Being explicit

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Goat by William A. Clark, Attribution-NonCommercial-ShareAlike License

Here is a short handout from the Teaching Associates at Sacramento State University that gives some really good examples of the difference between being explicit and not. You really need to be explicit, but it’s really common for writers not to be and assume that the reader is following the same train of thought. In fact sometimes you feel silly being explicit as the point you are making may seem obvious.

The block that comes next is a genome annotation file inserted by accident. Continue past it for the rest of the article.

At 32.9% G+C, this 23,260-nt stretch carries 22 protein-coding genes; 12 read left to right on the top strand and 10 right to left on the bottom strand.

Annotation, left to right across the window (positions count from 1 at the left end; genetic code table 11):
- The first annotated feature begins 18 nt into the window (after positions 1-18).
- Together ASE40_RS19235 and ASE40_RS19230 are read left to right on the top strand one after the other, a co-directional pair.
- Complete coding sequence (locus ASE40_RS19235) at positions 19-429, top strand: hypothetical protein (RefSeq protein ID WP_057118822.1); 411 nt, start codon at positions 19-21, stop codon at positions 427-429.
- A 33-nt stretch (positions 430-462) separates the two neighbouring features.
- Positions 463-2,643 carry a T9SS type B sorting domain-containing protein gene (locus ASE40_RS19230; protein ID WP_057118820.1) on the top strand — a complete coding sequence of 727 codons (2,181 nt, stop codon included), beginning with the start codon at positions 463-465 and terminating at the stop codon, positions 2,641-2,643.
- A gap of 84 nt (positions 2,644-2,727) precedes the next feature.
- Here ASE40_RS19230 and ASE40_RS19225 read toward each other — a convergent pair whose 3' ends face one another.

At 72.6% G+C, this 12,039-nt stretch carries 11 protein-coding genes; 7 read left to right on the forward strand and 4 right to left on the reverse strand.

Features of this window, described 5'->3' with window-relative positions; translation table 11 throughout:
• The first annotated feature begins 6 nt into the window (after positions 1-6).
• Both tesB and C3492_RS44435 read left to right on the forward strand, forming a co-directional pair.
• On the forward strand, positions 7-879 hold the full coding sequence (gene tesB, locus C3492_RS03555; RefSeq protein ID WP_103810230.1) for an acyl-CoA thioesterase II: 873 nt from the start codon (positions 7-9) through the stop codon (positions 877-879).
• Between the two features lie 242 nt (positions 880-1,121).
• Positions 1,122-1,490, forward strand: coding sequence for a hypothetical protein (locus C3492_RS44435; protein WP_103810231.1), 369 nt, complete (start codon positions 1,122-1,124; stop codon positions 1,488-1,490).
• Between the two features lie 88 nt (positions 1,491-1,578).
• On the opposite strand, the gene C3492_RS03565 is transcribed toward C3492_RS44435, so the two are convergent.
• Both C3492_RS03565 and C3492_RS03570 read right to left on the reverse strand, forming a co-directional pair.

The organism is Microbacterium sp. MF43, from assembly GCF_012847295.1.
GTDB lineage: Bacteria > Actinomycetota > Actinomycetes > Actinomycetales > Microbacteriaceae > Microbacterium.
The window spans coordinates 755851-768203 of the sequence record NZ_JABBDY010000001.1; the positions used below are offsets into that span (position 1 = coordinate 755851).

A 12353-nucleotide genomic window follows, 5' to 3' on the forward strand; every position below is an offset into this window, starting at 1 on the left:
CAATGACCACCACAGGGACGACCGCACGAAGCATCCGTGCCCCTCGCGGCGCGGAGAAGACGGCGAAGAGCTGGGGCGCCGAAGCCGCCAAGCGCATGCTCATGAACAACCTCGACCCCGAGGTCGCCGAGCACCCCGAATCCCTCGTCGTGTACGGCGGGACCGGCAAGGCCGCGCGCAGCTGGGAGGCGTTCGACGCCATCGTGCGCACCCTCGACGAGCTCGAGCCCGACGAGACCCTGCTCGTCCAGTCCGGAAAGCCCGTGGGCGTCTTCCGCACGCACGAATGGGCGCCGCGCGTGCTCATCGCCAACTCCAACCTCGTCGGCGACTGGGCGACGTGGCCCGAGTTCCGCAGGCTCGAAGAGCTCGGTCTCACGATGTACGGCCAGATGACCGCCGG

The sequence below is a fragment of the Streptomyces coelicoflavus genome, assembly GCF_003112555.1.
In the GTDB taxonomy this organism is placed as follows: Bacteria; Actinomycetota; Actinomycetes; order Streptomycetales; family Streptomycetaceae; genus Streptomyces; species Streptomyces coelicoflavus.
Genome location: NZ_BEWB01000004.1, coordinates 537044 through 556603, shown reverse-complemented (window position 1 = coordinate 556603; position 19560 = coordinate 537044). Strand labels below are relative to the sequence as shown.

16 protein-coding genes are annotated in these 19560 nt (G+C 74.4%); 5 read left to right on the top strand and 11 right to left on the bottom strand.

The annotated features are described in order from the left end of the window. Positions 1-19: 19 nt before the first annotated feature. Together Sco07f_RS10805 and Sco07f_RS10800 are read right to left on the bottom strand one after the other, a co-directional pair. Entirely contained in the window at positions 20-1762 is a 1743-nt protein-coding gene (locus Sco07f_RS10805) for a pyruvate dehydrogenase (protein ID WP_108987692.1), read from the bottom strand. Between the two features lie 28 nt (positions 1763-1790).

But its not silly. You need to do it. Part of the reason good reading is fun to read is that it is easy. Readers do not have to work. They can read and learn or enjoy (or hopefully both!). Also even if your reader does know more about it than you, they want to know what conclusions you have reached.

So make your writing explicit. Say what you really mean and what you conclude.

Explicit versus Implicit
Teaching Associates at Sacremento State University
http://www.csus.edu/englishta/TA/InClassActivities/Explicit%20vs%20Implicit.doc

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